Britain’s economy contracted for a second quarter in a row in the first three months of this year, technically plunging the United Kingdom in its second recession since the 2007-8 financial crisis.
Pressure will mount on Britain’s coalition government to offer a more convincing plan for economic recovery.
Fire from both sides
Prime Minister David Cameron faces criticism from right-wing lawmakers, who believe his program of austerity hasn’t been tough enough, as well as attacks from the Labour opposition, which rejects it altogether.
The left blames austerity for the lack of economic growth. The right points out that there haven’t actually been cuts, but rather reductions in projected spending increases.
Total public-sector spending, in real terms, was almost 4 percent higher last year than in 2009, Labour’s final full year in power. It is projected to grow further this year.
The government plans to spend £40 billion more than Labour did in 2009, necessitating some £120 billion in borrowing and raising the debt to the equivalent of 62 percent of gross domestic product.
Conservatives can blame their Liberal Democratic coalition partners, who are wary of austerity and the sort of market reforms that could produce growth, but, as the conservative newspaper The Telegraph argues, “That excuse is beginning to wear a little thin.”
It cites a survey that suggests a third of British businesses would take on more workers if employment laws were relaxed.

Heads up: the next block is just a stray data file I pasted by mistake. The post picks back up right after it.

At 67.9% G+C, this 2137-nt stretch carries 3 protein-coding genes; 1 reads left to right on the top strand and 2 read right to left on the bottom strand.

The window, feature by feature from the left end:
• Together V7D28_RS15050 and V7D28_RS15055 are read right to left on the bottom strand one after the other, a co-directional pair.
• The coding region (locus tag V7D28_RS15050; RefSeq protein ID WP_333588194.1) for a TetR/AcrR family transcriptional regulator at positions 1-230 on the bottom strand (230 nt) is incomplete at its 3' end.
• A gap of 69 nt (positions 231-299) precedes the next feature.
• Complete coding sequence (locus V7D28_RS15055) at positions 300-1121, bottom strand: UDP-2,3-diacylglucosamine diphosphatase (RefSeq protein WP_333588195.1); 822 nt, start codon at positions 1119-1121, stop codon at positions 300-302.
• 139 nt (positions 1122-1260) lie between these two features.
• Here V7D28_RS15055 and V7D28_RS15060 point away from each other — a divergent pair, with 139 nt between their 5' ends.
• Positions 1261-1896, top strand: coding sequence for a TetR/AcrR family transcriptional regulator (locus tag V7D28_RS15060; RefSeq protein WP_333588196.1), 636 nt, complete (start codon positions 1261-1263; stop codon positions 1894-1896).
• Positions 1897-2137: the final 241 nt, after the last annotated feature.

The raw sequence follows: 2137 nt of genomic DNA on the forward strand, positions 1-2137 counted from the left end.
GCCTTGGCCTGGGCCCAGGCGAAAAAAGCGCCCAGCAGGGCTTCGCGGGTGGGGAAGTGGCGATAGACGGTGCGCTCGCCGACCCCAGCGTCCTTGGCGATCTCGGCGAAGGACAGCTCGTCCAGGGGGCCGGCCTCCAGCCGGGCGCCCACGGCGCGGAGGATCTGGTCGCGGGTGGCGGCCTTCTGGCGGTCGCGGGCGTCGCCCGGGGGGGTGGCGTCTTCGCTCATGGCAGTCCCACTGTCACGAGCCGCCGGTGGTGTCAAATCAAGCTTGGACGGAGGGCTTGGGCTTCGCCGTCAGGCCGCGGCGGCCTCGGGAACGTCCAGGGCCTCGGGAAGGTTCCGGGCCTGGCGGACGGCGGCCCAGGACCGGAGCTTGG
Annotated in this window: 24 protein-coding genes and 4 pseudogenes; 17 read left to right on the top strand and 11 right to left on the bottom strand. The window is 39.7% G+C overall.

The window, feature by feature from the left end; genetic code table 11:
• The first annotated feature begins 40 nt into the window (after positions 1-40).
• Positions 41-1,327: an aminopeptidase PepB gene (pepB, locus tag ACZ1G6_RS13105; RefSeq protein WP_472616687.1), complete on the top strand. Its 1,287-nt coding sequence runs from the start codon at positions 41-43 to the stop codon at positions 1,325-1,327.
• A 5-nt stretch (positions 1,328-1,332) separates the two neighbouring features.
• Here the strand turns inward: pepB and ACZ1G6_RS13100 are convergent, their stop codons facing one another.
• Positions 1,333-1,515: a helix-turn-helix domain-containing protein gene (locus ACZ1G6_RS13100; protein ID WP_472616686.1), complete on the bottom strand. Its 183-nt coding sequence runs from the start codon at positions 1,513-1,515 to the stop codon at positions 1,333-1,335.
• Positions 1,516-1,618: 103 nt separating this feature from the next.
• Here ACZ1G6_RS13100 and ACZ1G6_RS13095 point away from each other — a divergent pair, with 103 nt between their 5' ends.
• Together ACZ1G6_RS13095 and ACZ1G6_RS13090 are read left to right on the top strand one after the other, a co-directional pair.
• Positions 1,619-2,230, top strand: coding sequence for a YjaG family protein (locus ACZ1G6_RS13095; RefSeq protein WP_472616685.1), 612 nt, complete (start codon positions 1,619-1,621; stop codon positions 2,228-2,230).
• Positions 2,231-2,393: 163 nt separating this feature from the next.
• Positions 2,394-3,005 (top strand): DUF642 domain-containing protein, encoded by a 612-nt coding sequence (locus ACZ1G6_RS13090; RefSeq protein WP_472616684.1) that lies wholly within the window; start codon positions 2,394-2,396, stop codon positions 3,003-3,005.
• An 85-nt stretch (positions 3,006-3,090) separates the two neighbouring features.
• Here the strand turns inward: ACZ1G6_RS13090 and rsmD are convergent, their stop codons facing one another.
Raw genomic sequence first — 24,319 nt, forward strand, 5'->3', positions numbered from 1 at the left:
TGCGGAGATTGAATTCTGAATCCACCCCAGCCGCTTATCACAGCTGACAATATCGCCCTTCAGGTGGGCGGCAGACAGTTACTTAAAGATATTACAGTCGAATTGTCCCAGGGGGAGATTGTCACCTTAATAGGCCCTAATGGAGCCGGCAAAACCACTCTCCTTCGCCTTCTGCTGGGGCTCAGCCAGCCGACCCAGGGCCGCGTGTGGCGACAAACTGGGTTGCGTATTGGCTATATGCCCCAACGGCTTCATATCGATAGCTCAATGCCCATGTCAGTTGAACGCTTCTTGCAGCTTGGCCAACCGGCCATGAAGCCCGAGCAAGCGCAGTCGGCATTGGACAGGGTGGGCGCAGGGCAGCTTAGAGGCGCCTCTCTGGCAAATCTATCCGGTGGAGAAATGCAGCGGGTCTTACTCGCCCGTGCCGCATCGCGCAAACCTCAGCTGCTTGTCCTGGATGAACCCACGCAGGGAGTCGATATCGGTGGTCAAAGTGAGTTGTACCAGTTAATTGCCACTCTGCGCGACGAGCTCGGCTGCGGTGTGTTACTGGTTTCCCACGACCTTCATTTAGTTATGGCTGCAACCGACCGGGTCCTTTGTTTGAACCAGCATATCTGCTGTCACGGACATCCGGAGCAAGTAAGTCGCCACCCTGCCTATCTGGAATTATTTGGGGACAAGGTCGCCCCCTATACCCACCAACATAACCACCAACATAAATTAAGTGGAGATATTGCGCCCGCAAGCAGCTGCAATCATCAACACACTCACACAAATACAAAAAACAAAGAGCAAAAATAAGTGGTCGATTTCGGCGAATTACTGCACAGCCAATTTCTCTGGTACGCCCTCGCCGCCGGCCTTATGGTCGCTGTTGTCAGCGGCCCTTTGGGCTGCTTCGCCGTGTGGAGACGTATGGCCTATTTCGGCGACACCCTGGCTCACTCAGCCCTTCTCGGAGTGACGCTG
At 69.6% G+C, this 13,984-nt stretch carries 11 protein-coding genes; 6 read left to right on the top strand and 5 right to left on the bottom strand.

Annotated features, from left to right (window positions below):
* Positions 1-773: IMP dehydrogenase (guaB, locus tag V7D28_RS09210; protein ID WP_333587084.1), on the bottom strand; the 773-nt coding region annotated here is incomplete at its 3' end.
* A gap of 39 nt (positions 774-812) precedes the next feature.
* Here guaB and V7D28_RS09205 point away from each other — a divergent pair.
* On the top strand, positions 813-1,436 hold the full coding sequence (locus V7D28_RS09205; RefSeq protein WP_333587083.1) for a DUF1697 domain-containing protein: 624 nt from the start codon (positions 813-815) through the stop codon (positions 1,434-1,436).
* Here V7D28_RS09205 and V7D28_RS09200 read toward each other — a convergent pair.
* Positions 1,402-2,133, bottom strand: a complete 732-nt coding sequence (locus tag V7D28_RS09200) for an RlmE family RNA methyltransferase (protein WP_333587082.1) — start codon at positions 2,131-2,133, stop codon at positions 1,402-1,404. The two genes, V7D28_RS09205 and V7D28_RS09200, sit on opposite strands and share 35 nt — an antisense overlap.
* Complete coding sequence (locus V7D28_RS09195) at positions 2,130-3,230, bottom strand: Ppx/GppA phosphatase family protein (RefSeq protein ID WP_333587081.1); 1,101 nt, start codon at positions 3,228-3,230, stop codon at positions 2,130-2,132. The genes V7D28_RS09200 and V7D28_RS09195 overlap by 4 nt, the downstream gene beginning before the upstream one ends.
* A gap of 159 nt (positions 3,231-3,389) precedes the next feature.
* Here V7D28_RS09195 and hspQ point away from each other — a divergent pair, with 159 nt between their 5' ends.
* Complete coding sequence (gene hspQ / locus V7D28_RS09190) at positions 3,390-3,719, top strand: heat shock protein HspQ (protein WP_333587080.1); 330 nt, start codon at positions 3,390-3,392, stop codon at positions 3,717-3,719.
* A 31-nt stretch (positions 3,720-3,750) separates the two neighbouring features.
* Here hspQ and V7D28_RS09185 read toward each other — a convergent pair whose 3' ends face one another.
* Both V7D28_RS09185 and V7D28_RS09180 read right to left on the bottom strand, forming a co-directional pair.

The newspaper also laments the lack of corporate tax reduction:
Such game-changing measures are needed to inject life into a moribund economy. Instead, we have a disappointing and insipid absence of radicalism that is routinely and conveniently blamed on the intransigence of the Liberal Democrats.
David Cameron last year vowed to fight the “enemies of enterprise” and cut regulations, but he hasn’t.
He says that “the real solution” to Britain’s economic woes “is more enterprise, competition and innovation,” yet one out of five Britons is still employed by his government, which accounts for half of the country’s annual economic output.
Polls suggest that Cameron’s party wouldn’t win a majority if elections were held today.
Neither would Labour, although it is 10 percentage points ahead.
Neither party has a bold plan for growth. If the prime minister is to regain the confidence of his voters, he should stop pretending that halfhearted measures to stimulate economic recovery are somehow audacious.
Nor can he rely on the Bank of England to revive the nation’s economic prospects with a program of monetary stimulus.
Let him take a stand and demand conservative action.